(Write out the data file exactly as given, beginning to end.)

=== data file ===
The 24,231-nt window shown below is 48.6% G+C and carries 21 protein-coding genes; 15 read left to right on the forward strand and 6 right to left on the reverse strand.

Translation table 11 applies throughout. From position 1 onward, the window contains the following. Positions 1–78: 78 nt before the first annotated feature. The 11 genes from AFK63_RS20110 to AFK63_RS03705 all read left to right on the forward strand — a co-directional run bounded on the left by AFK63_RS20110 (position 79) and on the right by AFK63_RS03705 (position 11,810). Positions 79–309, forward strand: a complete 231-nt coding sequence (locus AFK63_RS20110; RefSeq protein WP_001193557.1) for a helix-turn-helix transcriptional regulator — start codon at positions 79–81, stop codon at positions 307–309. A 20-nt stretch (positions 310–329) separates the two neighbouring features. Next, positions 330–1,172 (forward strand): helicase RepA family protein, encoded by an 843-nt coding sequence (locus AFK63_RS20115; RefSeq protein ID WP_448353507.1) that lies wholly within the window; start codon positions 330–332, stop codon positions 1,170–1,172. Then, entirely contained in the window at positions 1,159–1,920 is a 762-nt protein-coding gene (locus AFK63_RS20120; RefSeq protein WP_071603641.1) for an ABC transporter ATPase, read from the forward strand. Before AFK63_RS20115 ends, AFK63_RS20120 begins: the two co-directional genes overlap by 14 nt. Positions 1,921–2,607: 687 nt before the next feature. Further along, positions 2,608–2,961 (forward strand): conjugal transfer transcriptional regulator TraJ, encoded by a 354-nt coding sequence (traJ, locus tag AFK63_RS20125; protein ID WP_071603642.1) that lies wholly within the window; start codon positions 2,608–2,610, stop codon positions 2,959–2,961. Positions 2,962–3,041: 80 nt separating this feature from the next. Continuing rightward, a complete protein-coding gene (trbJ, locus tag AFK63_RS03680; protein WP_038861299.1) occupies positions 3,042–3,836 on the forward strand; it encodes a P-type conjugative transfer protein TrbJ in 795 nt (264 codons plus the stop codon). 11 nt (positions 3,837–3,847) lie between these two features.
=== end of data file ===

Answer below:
The 24,231-nt window shown below is 48.6% G+C and carries 21 protein-coding genes; 15 read left to right on the forward strand and 6 right to left on the reverse strand.

Translation table 11 applies throughout. From position 1 onward, the window contains the following. Positions 1–78: 78 nt before the first annotated feature. The 11 genes from AFK63_RS20110 to AFK63_RS03705 all read left to right on the forward strand — a co-directional run bounded on the left by AFK63_RS20110 (position 79) and on the right by AFK63_RS03705 (position 11,810). Positions 79–309, forward strand: a complete 231-nt coding sequence (locus AFK63_RS20110; RefSeq protein WP_001193557.1) for a helix-turn-helix transcriptional regulator — start codon at positions 79–81, stop codon at positions 307–309. A 20-nt stretch (positions 310–329) separates the two neighbouring features. Next, positions 330–1,172 (forward strand): helicase RepA family protein, encoded by an 843-nt coding sequence (locus AFK63_RS20115; RefSeq protein ID WP_448353507.1) that lies wholly within the window; start codon positions 330–332, stop codon positions 1,170–1,172. Then, entirely contained in the window at positions 1,159–1,920 is a 762-nt protein-coding gene (locus AFK63_RS20120; RefSeq protein WP_071603641.1) for an ABC transporter ATPase, read from the forward strand. Before AFK63_RS20115 ends, AFK63_RS20120 begins: the two co-directional genes overlap by 14 nt. Positions 1,921–2,607: 687 nt before the next feature. Further along, positions 2,608–2,961 (forward strand): conjugal transfer transcriptional regulator TraJ, encoded by a 354-nt coding sequence (traJ, locus tag AFK63_RS20125; protein ID WP_071603642.1) that lies wholly within the window; start codon positions 2,608–2,610, stop codon positions 2,959–2,961. Positions 2,962–3,041: 80 nt separating this feature from the next. Continuing rightward, a complete protein-coding gene (trbJ, locus tag AFK63_RS03680; protein WP_038861299.1) occupies positions 3,042–3,836 on the forward strand; it encodes a P-type conjugative transfer protein TrbJ in 795 nt (264 codons plus the stop codon). 11 nt (positions 3,837–3,847) lie between these two features.